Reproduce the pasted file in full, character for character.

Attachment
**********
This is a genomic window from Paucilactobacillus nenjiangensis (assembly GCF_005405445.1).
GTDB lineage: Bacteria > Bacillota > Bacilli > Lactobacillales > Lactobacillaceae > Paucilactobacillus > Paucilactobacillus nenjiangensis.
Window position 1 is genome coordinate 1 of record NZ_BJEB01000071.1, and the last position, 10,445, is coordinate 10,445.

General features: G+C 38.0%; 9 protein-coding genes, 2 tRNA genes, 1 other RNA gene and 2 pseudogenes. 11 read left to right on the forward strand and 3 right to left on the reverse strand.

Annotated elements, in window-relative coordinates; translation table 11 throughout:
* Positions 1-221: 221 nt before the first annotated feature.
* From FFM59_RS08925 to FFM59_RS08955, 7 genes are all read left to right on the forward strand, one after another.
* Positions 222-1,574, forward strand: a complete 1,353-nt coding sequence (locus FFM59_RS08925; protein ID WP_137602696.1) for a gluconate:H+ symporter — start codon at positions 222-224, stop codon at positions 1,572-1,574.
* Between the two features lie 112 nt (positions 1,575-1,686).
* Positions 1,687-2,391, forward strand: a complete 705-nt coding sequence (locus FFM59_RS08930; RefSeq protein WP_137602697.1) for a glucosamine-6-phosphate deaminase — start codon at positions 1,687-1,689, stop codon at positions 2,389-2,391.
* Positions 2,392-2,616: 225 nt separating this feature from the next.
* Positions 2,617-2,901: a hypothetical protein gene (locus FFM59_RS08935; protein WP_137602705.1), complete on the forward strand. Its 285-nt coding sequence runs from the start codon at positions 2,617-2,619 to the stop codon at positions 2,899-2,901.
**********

This is a genomic window from Paucilactobacillus nenjiangensis (assembly GCF_005405445.1).
GTDB lineage: Bacteria > Bacillota > Bacilli > Lactobacillales > Lactobacillaceae > Paucilactobacillus > Paucilactobacillus nenjiangensis.
Window position 1 is genome coordinate 1 of record NZ_BJEB01000071.1, and the last position, 10,445, is coordinate 10,445.

General features: G+C 38.0%; 9 protein-coding genes, 2 tRNA genes, 1 other RNA gene and 2 pseudogenes. 11 read left to right on the forward strand and 3 right to left on the reverse strand.

Annotated elements, in window-relative coordinates; translation table 11 throughout:
* Positions 1-221: 221 nt before the first annotated feature.
* From FFM59_RS08925 to FFM59_RS08955, 7 genes are all read left to right on the forward strand, one after another.
* Positions 222-1,574, forward strand: a complete 1,353-nt coding sequence (locus FFM59_RS08925; protein ID WP_137602696.1) for a gluconate:H+ symporter — start codon at positions 222-224, stop codon at positions 1,572-1,574.
* Between the two features lie 112 nt (positions 1,575-1,686).
* Positions 1,687-2,391, forward strand: a complete 705-nt coding sequence (locus FFM59_RS08930; RefSeq protein WP_137602697.1) for a glucosamine-6-phosphate deaminase — start codon at positions 1,687-1,689, stop codon at positions 2,389-2,391.
* Positions 2,392-2,616: 225 nt separating this feature from the next.
* Positions 2,617-2,901: a hypothetical protein gene (locus FFM59_RS08935; protein WP_137602705.1), complete on the forward strand. Its 285-nt coding sequence runs from the start codon at positions 2,617-2,619 to the stop codon at positions 2,899-2,901.